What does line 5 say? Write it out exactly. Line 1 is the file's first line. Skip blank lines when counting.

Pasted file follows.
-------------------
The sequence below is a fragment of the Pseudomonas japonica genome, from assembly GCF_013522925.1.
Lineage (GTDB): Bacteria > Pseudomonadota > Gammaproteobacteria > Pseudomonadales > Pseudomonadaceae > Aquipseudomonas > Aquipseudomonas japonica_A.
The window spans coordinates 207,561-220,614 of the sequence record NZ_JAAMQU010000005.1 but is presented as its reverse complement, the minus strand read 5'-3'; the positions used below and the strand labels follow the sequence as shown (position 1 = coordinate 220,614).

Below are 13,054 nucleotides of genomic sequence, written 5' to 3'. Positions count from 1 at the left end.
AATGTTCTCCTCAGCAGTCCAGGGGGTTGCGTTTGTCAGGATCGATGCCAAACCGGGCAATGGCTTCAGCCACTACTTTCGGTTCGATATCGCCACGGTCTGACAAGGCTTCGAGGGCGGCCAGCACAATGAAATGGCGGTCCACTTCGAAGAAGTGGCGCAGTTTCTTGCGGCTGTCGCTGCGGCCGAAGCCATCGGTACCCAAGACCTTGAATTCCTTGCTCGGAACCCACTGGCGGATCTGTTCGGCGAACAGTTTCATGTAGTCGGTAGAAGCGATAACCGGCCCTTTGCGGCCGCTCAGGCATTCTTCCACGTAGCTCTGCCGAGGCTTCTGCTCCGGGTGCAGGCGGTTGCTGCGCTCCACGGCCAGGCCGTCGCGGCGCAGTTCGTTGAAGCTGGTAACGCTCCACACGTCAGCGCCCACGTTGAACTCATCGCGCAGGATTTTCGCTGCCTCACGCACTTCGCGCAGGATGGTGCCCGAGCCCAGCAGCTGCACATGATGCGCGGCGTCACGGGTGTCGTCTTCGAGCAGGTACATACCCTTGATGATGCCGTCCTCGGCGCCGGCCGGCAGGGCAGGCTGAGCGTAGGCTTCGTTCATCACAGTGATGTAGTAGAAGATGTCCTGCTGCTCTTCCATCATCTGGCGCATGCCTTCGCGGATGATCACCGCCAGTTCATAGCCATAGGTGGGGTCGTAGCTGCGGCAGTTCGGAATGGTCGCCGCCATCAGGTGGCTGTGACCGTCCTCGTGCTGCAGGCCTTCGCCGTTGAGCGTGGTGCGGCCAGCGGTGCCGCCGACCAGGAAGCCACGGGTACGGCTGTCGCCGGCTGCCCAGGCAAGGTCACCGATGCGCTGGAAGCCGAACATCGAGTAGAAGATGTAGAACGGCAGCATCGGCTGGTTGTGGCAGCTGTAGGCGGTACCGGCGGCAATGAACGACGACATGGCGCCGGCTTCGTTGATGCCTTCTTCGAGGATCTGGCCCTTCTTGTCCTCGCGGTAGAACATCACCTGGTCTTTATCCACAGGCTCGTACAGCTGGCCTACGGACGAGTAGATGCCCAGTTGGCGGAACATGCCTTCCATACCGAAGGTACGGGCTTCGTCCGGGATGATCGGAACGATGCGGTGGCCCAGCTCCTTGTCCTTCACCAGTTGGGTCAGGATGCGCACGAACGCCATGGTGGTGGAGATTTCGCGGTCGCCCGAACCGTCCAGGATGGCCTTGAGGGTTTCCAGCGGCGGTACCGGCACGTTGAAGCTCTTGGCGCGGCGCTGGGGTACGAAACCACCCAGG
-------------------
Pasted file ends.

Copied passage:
AATGTTCTCCTCAGCAGTCCAGGGGGTTGCGTTTGTCAGGATCGATGCCAAACCGGGCAATGGCTTCAGCCACTACTTTCGGTTCGATATCGCCACGGTCTGACAAGGCTTCGAGGGCGGCCAGCACAATGAAATGGCGGTCCACTTCGAAGAAGTGGCGCAGTTTCTTGCGGCTGTCGCTGCGGCCGAAGCCATCGGTACCCAAGACCTTGAATTCCTTGCTCGGAACCCACTGGCGGATCTGTTCGGCGAACAGTTTCATGTAGTCGGTAGAAGCGATAACCGGCCCTTTGCGGCCGCTCAGGCATTCTTCCACGTAGCTCTGCCGAGGCTTCTGCTCCGGGTGCAGGCGGTTGCTGCGCTCCACGGCCAGGCCGTCGCGGCGCAGTTCGTTGAAGCTGGTAACGCTCCACACGTCAGCGCCCACGTTGAACTCATCGCGCAGGATTTTCGCTGCCTCACGCACTTCGCGCAGGATGGTGCCCGAGCCCAGCAGCTGCACATGATGCGCGGCGTCACGGGTGTCGTCTTCGAGCAGGTACATACCCTTGATGATGCCGTCCTCGGCGCCGGCCGGCAGGGCAGGCTGAGCGTAGGCTTCGTTCATCACAGTGATGTAGTAGAAGATGTCCTGCTGCTCTTCCATCATCTGGCGCATGCCTTCGCGGATGATCACCGCCAGTTCATAGCCATAGGTGGGGTCGTAGCTGCGGCAGTTCGGAATGGTCGCCGCCATCAGGTGGCTGTGACCGTCCTCGTGCTGCAGGCCTTCGCCGTTGAGCGTGGTGCGGCCAGCGGTGCCGCCGACCAGGAAGCCACGGGTACGGCTGTCGCCGGCTGCCCAGGCAAGGTCACCGATGCGCTGGAAGCCGAACATCGAGTAGAAGATGTAGAACGGCAGCATCGGCTGGTTGTGGCAGCTGTAGGCGGTACCGGCGGCAATGAACGACGACATGGCGCCGGCTTCGTTGATGCCTTCTTCGAGGATCTGGCCCTTCTTGTCCTCGCGGTAGAACATCACCTGGTCTTTATCCACAGGCTCGTACAGCTGGCCTACGGACGAGTAGATGCCCAGTTGGCGGAACATGCCTTCCATACCGAAGGTACGGGCTTCGTCCGGGATGATCGGAACGATGCGGTGGCCCAGCTCCTTGTCCTTCACCAGTTGGGTCAGGATGCGCACGAACGCCATGGTGGTGGAGATTTCGCGGTCGCCCGAACCGTCCAGGATGGCCTTGAGGGTTTCCAGCGGCGGTACCGGCACGTTGAAGCTCTTGGCGCGGCGCTGGGGTACGAAACCACCCAGG